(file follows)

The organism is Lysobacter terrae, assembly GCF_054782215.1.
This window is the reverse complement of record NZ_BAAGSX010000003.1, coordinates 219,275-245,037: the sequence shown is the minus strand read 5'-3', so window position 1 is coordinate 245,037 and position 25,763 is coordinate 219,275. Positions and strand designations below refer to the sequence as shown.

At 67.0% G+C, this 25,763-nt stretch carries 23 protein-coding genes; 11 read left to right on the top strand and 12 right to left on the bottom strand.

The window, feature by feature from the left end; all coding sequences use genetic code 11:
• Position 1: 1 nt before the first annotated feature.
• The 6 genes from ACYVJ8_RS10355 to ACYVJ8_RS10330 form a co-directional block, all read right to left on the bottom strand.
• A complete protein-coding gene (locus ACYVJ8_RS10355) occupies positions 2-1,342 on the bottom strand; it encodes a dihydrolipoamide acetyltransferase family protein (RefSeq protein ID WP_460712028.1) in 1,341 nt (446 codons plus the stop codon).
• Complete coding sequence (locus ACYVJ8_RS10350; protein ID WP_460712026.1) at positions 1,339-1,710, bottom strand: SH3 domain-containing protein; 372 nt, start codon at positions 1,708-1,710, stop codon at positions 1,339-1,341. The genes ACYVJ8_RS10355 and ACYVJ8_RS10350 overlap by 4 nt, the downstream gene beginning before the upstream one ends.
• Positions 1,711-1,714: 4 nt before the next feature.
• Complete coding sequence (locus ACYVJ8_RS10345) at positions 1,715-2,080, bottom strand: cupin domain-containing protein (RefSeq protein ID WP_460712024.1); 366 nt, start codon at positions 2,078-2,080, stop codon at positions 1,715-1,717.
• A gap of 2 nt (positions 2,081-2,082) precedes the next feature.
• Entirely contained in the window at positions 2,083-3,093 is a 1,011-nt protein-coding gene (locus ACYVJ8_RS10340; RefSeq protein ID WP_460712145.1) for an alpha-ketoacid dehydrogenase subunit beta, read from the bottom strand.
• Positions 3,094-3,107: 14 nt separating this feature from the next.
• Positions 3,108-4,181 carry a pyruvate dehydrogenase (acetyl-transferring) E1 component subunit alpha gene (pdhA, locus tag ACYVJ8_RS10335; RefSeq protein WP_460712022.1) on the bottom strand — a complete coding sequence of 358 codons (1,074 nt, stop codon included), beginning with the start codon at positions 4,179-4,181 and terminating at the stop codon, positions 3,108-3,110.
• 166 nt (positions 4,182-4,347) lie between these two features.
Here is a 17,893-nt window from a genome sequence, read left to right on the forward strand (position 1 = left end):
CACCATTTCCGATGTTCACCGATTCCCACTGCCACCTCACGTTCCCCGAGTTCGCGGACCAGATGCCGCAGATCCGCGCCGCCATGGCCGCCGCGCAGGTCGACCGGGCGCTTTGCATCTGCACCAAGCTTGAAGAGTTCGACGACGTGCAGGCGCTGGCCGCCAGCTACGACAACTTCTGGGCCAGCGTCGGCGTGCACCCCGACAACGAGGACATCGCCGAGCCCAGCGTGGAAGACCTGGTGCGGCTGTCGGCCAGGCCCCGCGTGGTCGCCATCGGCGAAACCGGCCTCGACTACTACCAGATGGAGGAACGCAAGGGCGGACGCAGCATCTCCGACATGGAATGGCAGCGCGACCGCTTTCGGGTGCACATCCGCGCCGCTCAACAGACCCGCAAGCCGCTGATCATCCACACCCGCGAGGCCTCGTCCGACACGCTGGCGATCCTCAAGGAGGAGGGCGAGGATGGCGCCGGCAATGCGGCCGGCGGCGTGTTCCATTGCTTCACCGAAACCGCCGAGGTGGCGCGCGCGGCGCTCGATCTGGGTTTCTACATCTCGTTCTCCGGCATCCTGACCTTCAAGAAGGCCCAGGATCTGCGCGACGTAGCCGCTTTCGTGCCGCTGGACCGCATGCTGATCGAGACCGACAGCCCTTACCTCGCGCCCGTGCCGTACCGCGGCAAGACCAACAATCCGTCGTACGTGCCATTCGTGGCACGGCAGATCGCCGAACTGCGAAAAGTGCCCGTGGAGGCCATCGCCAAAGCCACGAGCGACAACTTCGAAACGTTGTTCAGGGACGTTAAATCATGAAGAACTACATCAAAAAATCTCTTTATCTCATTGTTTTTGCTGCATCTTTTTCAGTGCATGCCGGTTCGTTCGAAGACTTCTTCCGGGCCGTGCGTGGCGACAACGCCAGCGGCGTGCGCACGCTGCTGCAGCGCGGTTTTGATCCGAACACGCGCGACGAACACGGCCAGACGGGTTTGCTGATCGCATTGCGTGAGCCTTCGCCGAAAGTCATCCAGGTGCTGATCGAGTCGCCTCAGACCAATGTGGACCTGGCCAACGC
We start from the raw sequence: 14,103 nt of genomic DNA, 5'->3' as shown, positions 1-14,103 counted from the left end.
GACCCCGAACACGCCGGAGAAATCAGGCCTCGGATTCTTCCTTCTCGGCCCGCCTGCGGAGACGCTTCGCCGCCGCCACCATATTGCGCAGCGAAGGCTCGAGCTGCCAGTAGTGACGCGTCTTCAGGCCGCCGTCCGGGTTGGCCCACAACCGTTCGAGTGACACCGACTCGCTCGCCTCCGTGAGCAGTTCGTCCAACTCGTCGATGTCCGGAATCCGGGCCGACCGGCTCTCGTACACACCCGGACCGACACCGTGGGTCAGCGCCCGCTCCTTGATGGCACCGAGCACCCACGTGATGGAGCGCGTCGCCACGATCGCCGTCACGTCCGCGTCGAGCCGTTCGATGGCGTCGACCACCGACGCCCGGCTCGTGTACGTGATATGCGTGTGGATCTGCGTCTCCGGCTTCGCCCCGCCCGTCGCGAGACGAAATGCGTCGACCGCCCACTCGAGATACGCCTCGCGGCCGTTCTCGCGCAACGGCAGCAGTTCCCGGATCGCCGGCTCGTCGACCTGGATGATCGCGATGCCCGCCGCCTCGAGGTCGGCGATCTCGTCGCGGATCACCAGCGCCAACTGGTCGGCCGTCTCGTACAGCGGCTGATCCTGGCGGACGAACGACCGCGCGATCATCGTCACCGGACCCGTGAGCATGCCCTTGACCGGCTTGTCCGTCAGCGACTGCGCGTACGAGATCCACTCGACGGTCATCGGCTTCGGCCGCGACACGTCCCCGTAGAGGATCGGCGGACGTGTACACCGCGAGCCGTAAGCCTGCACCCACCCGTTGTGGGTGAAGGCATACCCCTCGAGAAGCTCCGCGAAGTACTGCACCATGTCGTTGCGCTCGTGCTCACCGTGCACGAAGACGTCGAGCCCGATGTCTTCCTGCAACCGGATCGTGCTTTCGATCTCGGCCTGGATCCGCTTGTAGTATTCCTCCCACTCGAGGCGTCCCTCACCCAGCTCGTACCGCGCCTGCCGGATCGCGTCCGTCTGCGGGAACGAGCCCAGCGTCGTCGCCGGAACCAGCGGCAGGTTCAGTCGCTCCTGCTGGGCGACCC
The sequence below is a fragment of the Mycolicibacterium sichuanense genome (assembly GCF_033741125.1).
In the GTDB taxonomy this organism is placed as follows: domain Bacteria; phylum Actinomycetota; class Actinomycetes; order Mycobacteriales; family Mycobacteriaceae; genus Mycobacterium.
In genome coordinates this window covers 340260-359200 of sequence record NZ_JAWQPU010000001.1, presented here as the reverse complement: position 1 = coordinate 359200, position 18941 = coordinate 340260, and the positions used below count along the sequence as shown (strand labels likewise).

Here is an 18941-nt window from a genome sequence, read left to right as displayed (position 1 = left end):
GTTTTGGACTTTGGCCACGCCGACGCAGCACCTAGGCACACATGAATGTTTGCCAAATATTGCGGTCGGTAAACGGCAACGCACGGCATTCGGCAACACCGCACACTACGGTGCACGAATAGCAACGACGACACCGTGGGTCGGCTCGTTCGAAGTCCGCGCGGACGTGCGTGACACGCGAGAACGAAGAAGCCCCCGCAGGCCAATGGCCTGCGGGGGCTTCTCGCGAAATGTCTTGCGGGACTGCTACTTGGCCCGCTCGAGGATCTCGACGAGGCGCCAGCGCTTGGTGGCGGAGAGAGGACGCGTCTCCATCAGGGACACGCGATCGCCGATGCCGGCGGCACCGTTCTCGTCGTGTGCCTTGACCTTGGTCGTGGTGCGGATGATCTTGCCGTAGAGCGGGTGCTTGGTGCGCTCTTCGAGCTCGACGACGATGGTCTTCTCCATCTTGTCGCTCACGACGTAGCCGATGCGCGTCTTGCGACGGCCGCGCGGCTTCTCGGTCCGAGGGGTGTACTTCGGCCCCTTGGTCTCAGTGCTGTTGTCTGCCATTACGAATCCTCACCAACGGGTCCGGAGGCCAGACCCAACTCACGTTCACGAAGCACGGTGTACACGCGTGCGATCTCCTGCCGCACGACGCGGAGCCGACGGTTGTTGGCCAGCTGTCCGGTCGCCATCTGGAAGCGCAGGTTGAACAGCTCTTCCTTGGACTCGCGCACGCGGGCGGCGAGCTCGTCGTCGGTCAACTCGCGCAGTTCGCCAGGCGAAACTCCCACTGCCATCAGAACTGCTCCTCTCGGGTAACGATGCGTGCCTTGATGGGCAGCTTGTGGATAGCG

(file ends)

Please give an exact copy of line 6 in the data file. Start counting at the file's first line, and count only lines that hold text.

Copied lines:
• The 6 genes from ACYVJ8_RS10355 to ACYVJ8_RS10330 form a co-directional block, all read right to left on the bottom strand.